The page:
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[REBOL] Re: On ordinal and cardinal numbers...

From: joel:neely:fedex at: 10-Jul-2001 2:39

Hi, Paul, Paul Tretter wrote:
> Since I'm relatively new at programming, can you explain what > is meant by recursion and iteration? I just want to learn ;) >
Certainly! Iteration is just the conventional jargon for "repetition" (as in "let me re-iterate" instead of "let me repeat"). The words LOOP, FOR, FOREACH, UNTIL, and (of course) REPEAT are all ways of doing iteration in REBOL. Recursion basically means something which is defined in terms of itself, such as a function that calls itself, directly or indirectly. (The standard joke, from the Jargon File, is recursion n. See recursion. See also tail recursion. but we'll cover "tail recursion" a bit later.) Sometimes you also hear reference to "resursive structures", which means structures whose content may be of the same type as the whole structure (e.g. blocks within blocks). Such structures are often processed with -- what else? -- recursive functions. To illustrate, suppose we have a block of numbers:
>> nums: [90 1 45 52 42 19]
== [90 1 45 52 42 19] We can define the sum iteratively as repeat the process add a number to the total until all numbers have been added One iterative solution to adding up the numbers in the block is: tot: 0 foreach num nums [tot: tot + num] tot == 249 If we didn't have the nice handy FOREACH function we could write tot: 0 numref: nums while [not tail? numref] [ tot: tot + first numref numref: next numref ] tot == 249 (among *many* other iterative possibilities). In contrast, if we want to write a recursive solution, we start by defining the sum of a collection of numbers this way: the sum of an empty collection is zero the sum of a non-empty collection is the first number plus the sum of the rest of the numbers which leads us to this recursive solution in REBOL sum-o-nums: func [b [block!]] [ either tail? b [0] [(first b) + sum-o-nums next b] ]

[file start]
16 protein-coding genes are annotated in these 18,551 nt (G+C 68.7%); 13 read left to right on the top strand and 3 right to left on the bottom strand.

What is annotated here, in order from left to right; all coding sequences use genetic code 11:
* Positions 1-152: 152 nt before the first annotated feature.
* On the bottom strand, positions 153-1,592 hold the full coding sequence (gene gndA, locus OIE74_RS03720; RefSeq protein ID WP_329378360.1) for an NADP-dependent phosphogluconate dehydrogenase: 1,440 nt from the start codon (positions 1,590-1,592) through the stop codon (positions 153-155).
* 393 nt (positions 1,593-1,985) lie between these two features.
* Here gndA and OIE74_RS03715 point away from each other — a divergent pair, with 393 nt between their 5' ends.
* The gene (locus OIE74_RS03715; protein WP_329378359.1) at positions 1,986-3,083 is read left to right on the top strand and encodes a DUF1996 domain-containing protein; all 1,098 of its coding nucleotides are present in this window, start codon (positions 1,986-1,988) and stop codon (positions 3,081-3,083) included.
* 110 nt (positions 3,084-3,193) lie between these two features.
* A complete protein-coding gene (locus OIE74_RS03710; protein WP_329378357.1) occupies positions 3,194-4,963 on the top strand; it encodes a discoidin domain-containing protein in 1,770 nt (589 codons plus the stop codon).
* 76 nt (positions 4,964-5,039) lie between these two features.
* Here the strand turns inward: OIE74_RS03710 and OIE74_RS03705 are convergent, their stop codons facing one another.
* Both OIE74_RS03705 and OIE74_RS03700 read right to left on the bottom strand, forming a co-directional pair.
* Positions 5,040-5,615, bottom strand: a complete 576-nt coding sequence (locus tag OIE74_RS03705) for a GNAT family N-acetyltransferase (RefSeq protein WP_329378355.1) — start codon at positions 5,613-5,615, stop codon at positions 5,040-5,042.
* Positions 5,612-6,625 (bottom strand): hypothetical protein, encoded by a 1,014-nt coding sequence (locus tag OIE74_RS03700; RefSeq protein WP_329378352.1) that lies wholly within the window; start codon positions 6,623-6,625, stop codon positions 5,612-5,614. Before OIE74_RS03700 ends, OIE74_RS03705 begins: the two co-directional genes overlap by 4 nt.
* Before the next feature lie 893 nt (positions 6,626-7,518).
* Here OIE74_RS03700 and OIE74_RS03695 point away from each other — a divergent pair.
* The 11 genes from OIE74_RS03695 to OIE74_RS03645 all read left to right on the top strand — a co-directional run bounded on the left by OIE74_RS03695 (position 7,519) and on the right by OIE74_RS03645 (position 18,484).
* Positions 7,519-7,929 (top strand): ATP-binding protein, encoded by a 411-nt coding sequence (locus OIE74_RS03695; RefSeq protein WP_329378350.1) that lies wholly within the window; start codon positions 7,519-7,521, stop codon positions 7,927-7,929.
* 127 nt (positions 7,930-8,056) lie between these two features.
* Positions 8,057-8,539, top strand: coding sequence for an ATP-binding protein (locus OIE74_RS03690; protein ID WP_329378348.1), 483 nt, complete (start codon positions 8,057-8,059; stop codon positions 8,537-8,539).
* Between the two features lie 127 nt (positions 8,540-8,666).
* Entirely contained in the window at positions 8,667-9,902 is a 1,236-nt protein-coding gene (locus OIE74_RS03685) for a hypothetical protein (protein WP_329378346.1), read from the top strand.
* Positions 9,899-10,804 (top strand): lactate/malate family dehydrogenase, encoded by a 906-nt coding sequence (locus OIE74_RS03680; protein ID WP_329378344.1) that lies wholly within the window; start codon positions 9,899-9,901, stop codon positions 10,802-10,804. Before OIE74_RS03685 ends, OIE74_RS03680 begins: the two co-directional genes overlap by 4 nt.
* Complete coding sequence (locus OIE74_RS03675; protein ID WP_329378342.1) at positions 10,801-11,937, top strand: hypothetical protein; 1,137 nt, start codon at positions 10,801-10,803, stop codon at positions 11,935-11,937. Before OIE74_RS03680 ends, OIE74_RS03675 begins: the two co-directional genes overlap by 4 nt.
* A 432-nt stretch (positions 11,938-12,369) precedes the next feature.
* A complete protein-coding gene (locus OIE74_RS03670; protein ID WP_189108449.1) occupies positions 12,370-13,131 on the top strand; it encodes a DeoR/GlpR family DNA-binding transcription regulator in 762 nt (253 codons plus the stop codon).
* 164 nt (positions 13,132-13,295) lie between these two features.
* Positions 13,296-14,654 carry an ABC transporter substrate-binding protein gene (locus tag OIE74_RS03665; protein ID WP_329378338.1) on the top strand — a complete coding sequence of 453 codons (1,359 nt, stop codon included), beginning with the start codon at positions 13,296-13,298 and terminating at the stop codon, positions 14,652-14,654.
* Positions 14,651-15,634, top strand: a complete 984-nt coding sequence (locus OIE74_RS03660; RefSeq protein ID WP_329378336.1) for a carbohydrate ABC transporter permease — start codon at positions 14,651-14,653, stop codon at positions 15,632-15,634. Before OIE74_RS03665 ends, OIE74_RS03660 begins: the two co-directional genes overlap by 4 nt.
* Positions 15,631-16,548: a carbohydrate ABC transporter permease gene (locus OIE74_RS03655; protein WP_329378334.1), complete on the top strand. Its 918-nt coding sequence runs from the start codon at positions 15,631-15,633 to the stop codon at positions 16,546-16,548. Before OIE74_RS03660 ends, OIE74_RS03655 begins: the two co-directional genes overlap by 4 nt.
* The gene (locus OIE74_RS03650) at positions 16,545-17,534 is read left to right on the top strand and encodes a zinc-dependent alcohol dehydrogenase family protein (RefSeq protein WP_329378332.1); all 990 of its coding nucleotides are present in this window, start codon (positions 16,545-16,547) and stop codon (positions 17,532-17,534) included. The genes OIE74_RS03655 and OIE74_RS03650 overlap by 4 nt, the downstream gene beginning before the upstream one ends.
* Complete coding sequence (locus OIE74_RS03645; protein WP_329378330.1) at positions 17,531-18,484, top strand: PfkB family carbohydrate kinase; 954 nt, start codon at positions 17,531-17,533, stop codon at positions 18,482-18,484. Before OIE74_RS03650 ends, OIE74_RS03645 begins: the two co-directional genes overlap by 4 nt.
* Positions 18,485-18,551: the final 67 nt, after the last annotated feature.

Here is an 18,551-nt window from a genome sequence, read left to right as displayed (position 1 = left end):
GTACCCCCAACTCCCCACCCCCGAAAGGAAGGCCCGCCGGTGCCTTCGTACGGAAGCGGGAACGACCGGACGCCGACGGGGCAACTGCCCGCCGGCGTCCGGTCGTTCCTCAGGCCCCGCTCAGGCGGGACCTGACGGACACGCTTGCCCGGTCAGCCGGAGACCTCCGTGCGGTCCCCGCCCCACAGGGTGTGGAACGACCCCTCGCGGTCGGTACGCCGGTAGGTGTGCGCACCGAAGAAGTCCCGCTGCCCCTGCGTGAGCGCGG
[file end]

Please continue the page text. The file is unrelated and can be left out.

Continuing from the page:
>> sum-o-nums nums
== 249 If we visualize the work of this function, we can get a couple of useful insights. Using a tiny block of numbers, we can work step-by-step through the computation by rewriting: sum-o-nums [2 3 4] (first [2 3 4]) + sum-o-nums next [2 3 4] 2 + sum-o-nums [3 4] = (and now we'll pick up the pace) 2 + (3 + sum-o-nums [4]) 2 + (3 + (4 + sum-o-nums [])) 2 + (3 + (4 + 0)) 2 + (3 + 4) 2 + 7 9 Forgive me if I belabor the obvious, but the key here is that all of the earlier additions are "on hold" until we get all the way to the 0 at the "bottom"; we can then begin the process of resuming the pending additions and working back up to the top answer. The effort of keeping track of partially-completed work (a sort-of "virtual to-do list", managed by the interpreter) is why iteration is usually faster than recursion for simple cases like the example above. On the other hand, some not-so-simple tasks that don't have an obvious iterative solution are fairly easy to express using recursion, such as the case of "pretty-printing" a block structure as an indented "outline": pp: func [b [block!] /local -pp] [ -pp: func [x ind [string!]] [ either block? x [ print [ind "["] foreach y x [-pp y join ind " "] print [ind "]"] ][ print [ind x] ] ] -pp b "" ]
>> pp [2 [3 5 7 [9]] 11 13]
[ 2 [ 3 5 7 [ 9 ] ] 11 13 ] Here the internal functinon -PP invokes itself (with a deeper indentation prefix) to deal with nested blocks, so it is recursive. Keeping track of where we are in the block structure is sufficiently tedious that writing this function recursively is simpler than writing it as an iterative function. Finally, I promised to get back to "tail recursion", which I'm doing at the tail of the email. ;-) Consider this recursive-looking function to sum up our block of numbers. tr-sum: func [b [block!] /local -tr-sum] [ -tr-sum: func [b [block!] s [number!]] [ either tail? b [s] [-tr-sum next b s + first b] ] -tr-sum b 0 ]
>> tr-sum nums
== 249 That inner function -TR-SUM certainly *looks* recursive, because it calls itself. However, that call is done in such a way that there isn't really any "pending" work to do after the recursive call (except for simply returning the result). A really clever compiler (or interpreter) will be able to treat that function as if it had been written this way: ti-sum: func [b [block!] /local -ti-sum] [ -ti-sum: func [b [block!] s [number!]] [ while [not tail? b] [ set [b s] reduce [next b s + first b] ] s ] -ti-sum b 0 ]
>> ti-sum nums
== 249 turning the recursion into an iteration where the arguments are repeatedly adjusted until arriving at the final answer. HTH! -jn- --------------------------------------------------------------- There are two types of science: physics and stamp collecting! -- Sir Arthur Eddington joel-dot-neely-at-fedex-dot-com